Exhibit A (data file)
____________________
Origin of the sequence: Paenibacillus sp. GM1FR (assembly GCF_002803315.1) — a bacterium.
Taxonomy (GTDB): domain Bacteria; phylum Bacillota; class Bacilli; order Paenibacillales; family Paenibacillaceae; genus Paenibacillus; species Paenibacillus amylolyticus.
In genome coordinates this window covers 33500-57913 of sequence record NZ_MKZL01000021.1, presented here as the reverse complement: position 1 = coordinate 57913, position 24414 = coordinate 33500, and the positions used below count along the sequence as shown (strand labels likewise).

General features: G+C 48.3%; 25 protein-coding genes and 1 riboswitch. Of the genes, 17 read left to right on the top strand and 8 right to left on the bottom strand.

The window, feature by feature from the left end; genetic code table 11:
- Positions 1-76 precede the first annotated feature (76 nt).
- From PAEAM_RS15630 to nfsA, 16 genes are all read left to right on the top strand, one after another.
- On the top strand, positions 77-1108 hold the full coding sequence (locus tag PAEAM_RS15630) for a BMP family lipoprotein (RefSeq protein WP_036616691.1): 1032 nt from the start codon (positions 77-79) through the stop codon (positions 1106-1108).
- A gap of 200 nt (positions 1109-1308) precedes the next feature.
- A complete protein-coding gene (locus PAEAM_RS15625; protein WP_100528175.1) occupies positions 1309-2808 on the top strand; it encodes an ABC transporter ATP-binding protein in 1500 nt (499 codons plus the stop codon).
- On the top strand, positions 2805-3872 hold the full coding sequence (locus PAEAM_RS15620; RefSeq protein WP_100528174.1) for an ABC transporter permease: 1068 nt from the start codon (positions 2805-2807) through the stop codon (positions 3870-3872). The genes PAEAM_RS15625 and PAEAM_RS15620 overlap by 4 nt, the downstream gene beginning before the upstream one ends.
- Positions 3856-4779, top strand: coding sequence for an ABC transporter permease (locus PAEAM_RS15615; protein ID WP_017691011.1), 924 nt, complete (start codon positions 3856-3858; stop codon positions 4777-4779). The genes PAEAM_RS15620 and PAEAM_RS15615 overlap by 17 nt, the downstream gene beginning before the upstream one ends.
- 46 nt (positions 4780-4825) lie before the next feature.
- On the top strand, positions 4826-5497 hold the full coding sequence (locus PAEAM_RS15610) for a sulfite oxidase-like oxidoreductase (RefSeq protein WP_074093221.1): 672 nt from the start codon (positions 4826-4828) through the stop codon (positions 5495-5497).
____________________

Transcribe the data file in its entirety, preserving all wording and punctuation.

Origin of the sequence: Paenibacillus sp. GM1FR (assembly GCF_002803315.1) — a bacterium.
Taxonomy (GTDB): domain Bacteria; phylum Bacillota; class Bacilli; order Paenibacillales; family Paenibacillaceae; genus Paenibacillus; species Paenibacillus amylolyticus.
In genome coordinates this window covers 33500-57913 of sequence record NZ_MKZL01000021.1, presented here as the reverse complement: position 1 = coordinate 57913, position 24414 = coordinate 33500, and the positions used below count along the sequence as shown (strand labels likewise).

General features: G+C 48.3%; 25 protein-coding genes and 1 riboswitch. Of the genes, 17 read left to right on the top strand and 8 right to left on the bottom strand.

The window, feature by feature from the left end; genetic code table 11:
- Positions 1-76 precede the first annotated feature (76 nt).
- From PAEAM_RS15630 to nfsA, 16 genes are all read left to right on the top strand, one after another.
- On the top strand, positions 77-1108 hold the full coding sequence (locus tag PAEAM_RS15630) for a BMP family lipoprotein (RefSeq protein WP_036616691.1): 1032 nt from the start codon (positions 77-79) through the stop codon (positions 1106-1108).
- A gap of 200 nt (positions 1109-1308) precedes the next feature.
- A complete protein-coding gene (locus PAEAM_RS15625; protein WP_100528175.1) occupies positions 1309-2808 on the top strand; it encodes an ABC transporter ATP-binding protein in 1500 nt (499 codons plus the stop codon).
- On the top strand, positions 2805-3872 hold the full coding sequence (locus PAEAM_RS15620; RefSeq protein WP_100528174.1) for an ABC transporter permease: 1068 nt from the start codon (positions 2805-2807) through the stop codon (positions 3870-3872). The genes PAEAM_RS15625 and PAEAM_RS15620 overlap by 4 nt, the downstream gene beginning before the upstream one ends.
- Positions 3856-4779, top strand: coding sequence for an ABC transporter permease (locus PAEAM_RS15615; protein ID WP_017691011.1), 924 nt, complete (start codon positions 3856-3858; stop codon positions 4777-4779). The genes PAEAM_RS15620 and PAEAM_RS15615 overlap by 17 nt, the downstream gene beginning before the upstream one ends.
- 46 nt (positions 4780-4825) lie before the next feature.
- On the top strand, positions 4826-5497 hold the full coding sequence (locus PAEAM_RS15610) for a sulfite oxidase-like oxidoreductase (RefSeq protein WP_074093221.1): 672 nt from the start codon (positions 4826-4828) through the stop codon (positions 5495-5497).